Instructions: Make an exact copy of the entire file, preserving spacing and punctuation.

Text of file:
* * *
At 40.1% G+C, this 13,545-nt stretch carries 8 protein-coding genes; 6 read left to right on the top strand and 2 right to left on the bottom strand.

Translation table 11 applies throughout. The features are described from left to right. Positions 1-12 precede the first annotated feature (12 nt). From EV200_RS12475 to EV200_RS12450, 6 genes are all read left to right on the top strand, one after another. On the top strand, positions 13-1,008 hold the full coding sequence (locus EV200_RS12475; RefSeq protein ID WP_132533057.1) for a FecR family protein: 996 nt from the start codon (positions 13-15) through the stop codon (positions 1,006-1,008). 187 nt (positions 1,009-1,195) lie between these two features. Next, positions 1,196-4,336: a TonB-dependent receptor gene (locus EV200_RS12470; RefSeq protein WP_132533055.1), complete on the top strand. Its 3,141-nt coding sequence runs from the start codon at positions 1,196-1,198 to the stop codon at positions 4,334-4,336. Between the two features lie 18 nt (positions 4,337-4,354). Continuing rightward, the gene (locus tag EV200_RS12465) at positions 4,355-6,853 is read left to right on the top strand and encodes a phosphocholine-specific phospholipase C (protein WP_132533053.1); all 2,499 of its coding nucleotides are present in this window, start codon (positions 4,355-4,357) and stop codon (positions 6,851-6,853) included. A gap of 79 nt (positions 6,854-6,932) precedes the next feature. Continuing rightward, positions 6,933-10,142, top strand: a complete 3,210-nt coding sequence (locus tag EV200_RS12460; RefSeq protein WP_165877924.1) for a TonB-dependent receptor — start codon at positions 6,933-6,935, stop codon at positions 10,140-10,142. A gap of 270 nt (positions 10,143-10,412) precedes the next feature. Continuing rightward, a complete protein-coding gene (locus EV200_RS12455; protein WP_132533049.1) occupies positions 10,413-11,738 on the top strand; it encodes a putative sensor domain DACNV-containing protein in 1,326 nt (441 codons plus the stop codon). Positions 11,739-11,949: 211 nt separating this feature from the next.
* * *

At 40.1% G+C, this 13,545-nt stretch carries 8 protein-coding genes; 6 read left to right on the top strand and 2 right to left on the bottom strand.

Translation table 11 applies throughout. The features are described from left to right. Positions 1-12 precede the first annotated feature (12 nt). From EV200_RS12475 to EV200_RS12450, 6 genes are all read left to right on the top strand, one after another. On the top strand, positions 13-1,008 hold the full coding sequence (locus EV200_RS12475; RefSeq protein ID WP_132533057.1) for a FecR family protein: 996 nt from the start codon (positions 13-15) through the stop codon (positions 1,006-1,008). 187 nt (positions 1,009-1,195) lie between these two features. Next, positions 1,196-4,336: a TonB-dependent receptor gene (locus EV200_RS12470; RefSeq protein WP_132533055.1), complete on the top strand. Its 3,141-nt coding sequence runs from the start codon at positions 1,196-1,198 to the stop codon at positions 4,334-4,336. Between the two features lie 18 nt (positions 4,337-4,354). Continuing rightward, the gene (locus tag EV200_RS12465) at positions 4,355-6,853 is read left to right on the top strand and encodes a phosphocholine-specific phospholipase C (protein WP_132533053.1); all 2,499 of its coding nucleotides are present in this window, start codon (positions 4,355-4,357) and stop codon (positions 6,851-6,853) included. A gap of 79 nt (positions 6,854-6,932) precedes the next feature. Continuing rightward, positions 6,933-10,142, top strand: a complete 3,210-nt coding sequence (locus tag EV200_RS12460; RefSeq protein WP_165877924.1) for a TonB-dependent receptor — start codon at positions 6,933-6,935, stop codon at positions 10,140-10,142. A gap of 270 nt (positions 10,143-10,412) precedes the next feature. Continuing rightward, a complete protein-coding gene (locus EV200_RS12455; protein WP_132533049.1) occupies positions 10,413-11,738 on the top strand; it encodes a putative sensor domain DACNV-containing protein in 1,326 nt (441 codons plus the stop codon). Positions 11,739-11,949: 211 nt separating this feature from the next.